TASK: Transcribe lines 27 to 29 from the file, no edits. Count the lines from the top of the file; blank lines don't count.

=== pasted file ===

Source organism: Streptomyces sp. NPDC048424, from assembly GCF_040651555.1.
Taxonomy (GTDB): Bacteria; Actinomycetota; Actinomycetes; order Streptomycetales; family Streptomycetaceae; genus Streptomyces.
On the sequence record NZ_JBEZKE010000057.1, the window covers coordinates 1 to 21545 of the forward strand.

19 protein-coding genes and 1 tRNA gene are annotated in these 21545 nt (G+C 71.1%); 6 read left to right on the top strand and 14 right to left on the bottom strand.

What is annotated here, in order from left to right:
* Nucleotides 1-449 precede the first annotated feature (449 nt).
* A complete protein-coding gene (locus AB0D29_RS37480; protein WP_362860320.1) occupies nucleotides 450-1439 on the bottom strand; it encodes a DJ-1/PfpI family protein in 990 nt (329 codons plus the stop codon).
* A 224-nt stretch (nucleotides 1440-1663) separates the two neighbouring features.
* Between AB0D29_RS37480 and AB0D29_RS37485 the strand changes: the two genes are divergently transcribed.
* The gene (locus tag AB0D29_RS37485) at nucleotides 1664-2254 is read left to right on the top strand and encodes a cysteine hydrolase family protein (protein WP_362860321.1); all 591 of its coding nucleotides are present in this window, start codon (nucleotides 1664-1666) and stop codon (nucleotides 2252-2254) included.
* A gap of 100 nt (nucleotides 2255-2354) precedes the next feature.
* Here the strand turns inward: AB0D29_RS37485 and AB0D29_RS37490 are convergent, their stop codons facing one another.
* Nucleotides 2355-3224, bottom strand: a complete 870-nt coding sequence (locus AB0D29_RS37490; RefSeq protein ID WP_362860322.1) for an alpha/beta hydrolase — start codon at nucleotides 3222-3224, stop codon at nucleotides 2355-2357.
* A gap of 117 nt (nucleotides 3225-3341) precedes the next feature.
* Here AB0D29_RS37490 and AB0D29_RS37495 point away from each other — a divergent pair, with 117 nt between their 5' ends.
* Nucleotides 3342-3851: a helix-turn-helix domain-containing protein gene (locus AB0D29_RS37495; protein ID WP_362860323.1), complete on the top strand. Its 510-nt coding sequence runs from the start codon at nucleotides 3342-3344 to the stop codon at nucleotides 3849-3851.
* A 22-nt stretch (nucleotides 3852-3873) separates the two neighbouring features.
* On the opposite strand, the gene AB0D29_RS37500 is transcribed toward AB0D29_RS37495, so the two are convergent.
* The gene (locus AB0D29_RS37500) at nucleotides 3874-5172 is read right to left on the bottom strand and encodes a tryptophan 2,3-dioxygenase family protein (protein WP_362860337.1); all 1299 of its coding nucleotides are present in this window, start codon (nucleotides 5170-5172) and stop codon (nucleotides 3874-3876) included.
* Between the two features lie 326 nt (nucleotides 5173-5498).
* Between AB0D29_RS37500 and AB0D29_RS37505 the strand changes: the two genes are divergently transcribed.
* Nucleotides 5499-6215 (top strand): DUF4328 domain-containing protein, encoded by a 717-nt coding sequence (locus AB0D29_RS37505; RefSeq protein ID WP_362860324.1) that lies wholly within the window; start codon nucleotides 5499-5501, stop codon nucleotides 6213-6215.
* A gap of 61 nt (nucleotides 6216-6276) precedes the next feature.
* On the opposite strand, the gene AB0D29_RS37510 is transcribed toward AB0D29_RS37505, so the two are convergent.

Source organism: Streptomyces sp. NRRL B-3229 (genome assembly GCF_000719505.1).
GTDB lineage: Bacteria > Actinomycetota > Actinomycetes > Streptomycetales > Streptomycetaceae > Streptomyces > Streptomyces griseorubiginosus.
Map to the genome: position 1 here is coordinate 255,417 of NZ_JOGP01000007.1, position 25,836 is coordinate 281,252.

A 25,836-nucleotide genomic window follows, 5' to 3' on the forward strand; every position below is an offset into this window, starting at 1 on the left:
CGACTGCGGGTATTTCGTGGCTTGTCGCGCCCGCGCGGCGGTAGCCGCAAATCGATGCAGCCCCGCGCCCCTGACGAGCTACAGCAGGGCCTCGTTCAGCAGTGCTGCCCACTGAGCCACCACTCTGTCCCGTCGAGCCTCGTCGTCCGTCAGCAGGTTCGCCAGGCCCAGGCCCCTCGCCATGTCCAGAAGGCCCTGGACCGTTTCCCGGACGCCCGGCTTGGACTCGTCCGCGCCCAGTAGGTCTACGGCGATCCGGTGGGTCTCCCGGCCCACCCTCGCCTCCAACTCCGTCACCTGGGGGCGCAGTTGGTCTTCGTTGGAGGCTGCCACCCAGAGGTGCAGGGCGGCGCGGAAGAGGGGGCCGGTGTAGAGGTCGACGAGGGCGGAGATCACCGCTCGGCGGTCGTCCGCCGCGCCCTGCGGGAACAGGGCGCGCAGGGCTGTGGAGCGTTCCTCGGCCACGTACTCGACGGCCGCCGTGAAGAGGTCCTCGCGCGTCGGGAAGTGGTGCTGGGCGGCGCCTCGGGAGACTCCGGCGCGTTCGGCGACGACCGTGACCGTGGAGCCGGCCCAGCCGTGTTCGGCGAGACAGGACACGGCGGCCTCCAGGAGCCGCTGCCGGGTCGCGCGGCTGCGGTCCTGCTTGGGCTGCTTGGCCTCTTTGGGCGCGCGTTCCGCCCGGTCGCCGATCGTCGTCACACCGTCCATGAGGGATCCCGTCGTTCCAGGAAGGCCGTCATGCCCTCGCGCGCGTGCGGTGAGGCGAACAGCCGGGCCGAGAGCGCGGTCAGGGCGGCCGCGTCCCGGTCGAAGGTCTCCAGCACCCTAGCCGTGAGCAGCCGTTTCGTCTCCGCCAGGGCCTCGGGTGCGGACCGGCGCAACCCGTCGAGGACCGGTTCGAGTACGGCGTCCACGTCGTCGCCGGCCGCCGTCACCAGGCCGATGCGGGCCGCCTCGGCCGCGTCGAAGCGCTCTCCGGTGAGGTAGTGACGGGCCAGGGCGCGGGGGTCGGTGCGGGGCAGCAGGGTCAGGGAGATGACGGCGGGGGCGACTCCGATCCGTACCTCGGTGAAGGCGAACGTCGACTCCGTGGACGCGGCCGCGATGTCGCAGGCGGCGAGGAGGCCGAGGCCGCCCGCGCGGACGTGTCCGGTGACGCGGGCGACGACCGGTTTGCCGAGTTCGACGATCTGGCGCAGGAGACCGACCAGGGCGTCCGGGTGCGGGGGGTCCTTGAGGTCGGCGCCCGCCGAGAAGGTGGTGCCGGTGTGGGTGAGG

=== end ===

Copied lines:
Map to the genome: position 1 here is coordinate 255,417 of NZ_JOGP01000007.1, position 25,836 is coordinate 281,252.

A 25,836-nucleotide genomic window follows, 5' to 3' on the forward strand; every position below is an offset into this window, starting at 1 on the left:
CGACTGCGGGTATTTCGTGGCTTGTCGCGCCCGCGCGGCGGTAGCCGCAAATCGATGCAGCCCCGCGCCCCTGACGAGCTACAGCAGGGCCTCGTTCAGCAGTGCTGCCCACTGAGCCACCACTCTGTCCCGTCGAGCCTCGTCGTCCGTCAGCAGGTTCGCCAGGCCCAGGCCCCTCGCCATGTCCAGAAGGCCCTGGACCGTTTCCCGGACGCCCGGCTTGGACTCGTCCGCGCCCAGTAGGTCTACGGCGATCCGGTGGGTCTCCCGGCCCACCCTCGCCTCCAACTCCGTCACCTGGGGGCGCAGTTGGTCTTCGTTGGAGGCTGCCACCCAGAGGTGCAGGGCGGCGCGGAAGAGGGGGCCGGTGTAGAGGTCGACGAGGGCGGAGATCACCGCTCGGCGGTCGTCCGCCGCGCCCTGCGGGAACAGGGCGCGCAGGGCTGTGGAGCGTTCCTCGGCCACGTACTCGACGGCCGCCGTGAAGAGGTCCTCGCGCGTCGGGAAGTGGTGCTGGGCGGCGCCTCGGGAGACTCCGGCGCGTTCGGCGACGACCGTGACCGTGGAGCCGGCCCAGCCGTGTTCGGCGAGACAGGACACGGCGGCCTCCAGGAGCCGCTGCCGGGTCGCGCGGCTGCGGTCCTGCTTGGGCTGCTTGGCCTCTTTGGGCGCGCGTTCCGCCCGGTCGCCGATCGTCGTCACACCGTCCATGAGGGATCCCGTCGTTCCAGGAAGGCCGTCATGCCCTCGCGCGCGTGCGGTGAGGCGAACAGCCGGGCCGAGAGCGCGGTCAGGGCGGCCGCGTCCCGGTCGAAGGTCTCCAGCACCCTAGCCGTGAGCAGCCGTTTCGTCTCCGCCAGGGCCTCGGGTGCGGACCGGCGCAACCCGTCGAGGACCGGTTCGAGTACGGCGTCCACGTCGTCGCCGGCCGCCGTCACCAGGCCGATGCGGGCCGCCTCGGCCGCGTCGAAGCGCTCTCCGGTGAGGTAGTGACGGGCCAGGGCGCGGGGGTCGGTGCGGGGCAGCAGGGTCAGGGAGATGACGGCGGGGGCGACTCCGATCCGTACCTCGGTGAAGGCGAACGTCGACTCCGTGGACGCGGCCGCGATGTCGCAGGCGGCGAGGAGGCCGAGGCCGCCCGCGCGGACGTGTCCGGTGACGCGGGCGACGACCGGTTTGCCGAGTTCGACGATCTGGCGCAGGAGACCGACCAGGGCGTCCGGGTGCGGGGGGTCCTTGAGGTCGGCGCCCGCCGAGAAGGTGGTGCCGGTGTGGGTGAGG